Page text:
Instead there are long drives, with the kids shouting “Are we there yet?” from the back seat and spilling ice-cream on the upholstery. It’s going to the safari park and seeing lions lounging under the trees and feeling resentful at the swines for having it so easy.

Instead there are weekends spent gazing listlessly out of the window and trying to fight the urge to stick on the Lisbon Lions DVD’s for fear of what your partner might say; “This? Again? Aren’t you glad to have a break from the football for once?” The kind of thing that sounds, in your delicate condition, a lot like nails raked down a chalkboard.

Instead of football. There’s this.

And don’t believe for a second that those who’s partners and kids understand this addiction and share it are any better off. Multiply the frustration. Fill a house with it. With people who can’t sit still, who have their own ideas about how to fight the boredom – “Let’s play a game; how about Monopoly?”

Christ no, no, no, no, no.

Weeks of The Game of Life.

God, can you imagine it?

Of playing FIFA and wishing it was the real thing.

Weekends of sneaking to the toilet every hour to watch the extended highlights of the 5-1 game at Ibrox on YouTube, and someone knocking on the door and saying “I can hear that. Let me in. I want to watch it too …. But don‘t tell dad.”

In many ways, that’s worse. Much worse. A different kind of horror.

It ends of course, it always does. The pre-season starts, and all the days in the country, sightseeing and pretending to enjoy it, come to a close. Your other half is filled with regret as things revert to “normal” and there’s one last horror, where you actually have to pretend you’re as disappointed as they are and that you wish it could go on a little longer.

But they always see through it.

Because you make it so easy.

You can’t disguise your enthusiasm for too long. It all becomes so clear when you are planning the pre-season friendly schedule like a military operation; times, dates, logistics. If you’re going, how you’re getting there, it all precisely laid out in specific meeting points and schedules. If it’s on the telly, what time is kick-off? Whose house are you watching it in? Who’s bringing the beer and who’s ordering the pizza? All of it in contrast to that time you took everyone through to Fife for a day of learning about Andrew Carnegie, only to find out that you got the date of the exhibition wrong and it closed a week before.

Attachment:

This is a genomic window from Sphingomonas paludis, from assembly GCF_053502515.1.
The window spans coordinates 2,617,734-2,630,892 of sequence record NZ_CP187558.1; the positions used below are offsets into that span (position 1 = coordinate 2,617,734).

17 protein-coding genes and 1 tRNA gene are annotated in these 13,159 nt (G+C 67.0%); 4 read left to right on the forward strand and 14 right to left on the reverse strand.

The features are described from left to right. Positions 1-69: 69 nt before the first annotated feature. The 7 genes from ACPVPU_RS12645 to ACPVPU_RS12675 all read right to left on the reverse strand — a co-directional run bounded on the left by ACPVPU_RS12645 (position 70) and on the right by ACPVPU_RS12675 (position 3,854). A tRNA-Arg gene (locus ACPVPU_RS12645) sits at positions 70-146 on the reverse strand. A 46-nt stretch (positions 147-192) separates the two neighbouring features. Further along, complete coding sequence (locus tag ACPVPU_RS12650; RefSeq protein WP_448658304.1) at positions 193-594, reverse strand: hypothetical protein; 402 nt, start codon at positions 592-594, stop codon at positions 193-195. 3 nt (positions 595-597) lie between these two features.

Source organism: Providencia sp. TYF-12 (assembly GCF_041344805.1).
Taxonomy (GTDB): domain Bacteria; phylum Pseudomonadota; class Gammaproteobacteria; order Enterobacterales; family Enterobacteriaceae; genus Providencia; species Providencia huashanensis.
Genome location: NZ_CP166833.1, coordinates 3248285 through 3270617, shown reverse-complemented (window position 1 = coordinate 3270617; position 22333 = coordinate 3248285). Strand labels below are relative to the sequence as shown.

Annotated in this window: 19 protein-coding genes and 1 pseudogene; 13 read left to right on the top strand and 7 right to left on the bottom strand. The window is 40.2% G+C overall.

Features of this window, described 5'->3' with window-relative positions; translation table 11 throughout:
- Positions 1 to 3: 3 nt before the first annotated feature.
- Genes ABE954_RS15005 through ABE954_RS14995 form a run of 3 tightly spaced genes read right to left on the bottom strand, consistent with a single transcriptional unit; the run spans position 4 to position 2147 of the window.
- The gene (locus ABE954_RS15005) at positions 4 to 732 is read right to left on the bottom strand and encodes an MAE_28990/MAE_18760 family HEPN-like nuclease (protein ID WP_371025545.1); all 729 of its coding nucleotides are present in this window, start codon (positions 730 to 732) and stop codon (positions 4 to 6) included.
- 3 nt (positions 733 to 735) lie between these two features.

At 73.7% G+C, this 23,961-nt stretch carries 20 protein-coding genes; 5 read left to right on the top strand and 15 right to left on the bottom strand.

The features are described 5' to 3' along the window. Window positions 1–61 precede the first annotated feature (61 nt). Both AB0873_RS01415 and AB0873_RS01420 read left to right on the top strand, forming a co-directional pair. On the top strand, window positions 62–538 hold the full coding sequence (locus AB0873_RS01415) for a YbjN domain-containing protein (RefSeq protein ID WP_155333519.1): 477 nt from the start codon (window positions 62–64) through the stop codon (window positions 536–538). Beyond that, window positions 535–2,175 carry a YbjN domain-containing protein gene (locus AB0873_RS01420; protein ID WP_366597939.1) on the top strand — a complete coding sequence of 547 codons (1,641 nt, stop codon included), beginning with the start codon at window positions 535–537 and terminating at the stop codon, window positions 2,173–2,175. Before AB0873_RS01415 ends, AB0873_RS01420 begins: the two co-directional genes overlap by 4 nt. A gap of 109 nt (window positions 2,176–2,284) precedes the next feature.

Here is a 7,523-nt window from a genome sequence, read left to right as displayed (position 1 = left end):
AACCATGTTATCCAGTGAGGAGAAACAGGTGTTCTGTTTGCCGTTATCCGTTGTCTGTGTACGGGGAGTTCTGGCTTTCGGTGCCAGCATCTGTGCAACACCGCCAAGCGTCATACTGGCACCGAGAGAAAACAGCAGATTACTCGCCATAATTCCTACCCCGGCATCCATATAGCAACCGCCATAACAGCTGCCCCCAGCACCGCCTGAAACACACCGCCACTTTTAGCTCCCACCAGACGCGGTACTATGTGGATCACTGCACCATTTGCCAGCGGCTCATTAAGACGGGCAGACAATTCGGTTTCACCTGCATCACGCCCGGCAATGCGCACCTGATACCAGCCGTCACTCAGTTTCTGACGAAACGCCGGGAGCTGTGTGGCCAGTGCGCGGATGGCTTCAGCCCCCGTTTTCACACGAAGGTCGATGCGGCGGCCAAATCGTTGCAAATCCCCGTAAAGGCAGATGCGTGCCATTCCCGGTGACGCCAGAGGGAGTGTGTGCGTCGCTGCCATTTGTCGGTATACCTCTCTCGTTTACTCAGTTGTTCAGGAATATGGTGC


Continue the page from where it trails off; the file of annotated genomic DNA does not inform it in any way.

They remember these things, you see.

In the end, they always forgive you.

They understand what this is, this addiction, this obsession, and as hard as it is for you to believe during the time of the horror, it’s a small thing they’re asking when they actually structure their lives around you all the rest of the time.

Nick Hornby said it best when he pointed out that football fans are the only people who base their calendar around seasons. We don’t think of the year 1997. We think of campaign 97-98. This, right now, today, we’re on the verge of the Dark Months, the ones that don’t quite count, but in which it would, for example, be perfectly acceptable to die, after the outcomes are known and before the next fixture list is published.

Go now and you check out as an Invincible, after all.

Tonight is the closer. The Champions League Final. Enjoy it whilst you can. No matter how dull and boring it might be – I am optimistic actually – savour every second. Because when the final whistle blows the long, slow waiting starts, the horror begins to unfold.

Six weeks without Celtic.

What the Hell are we going to do with our time?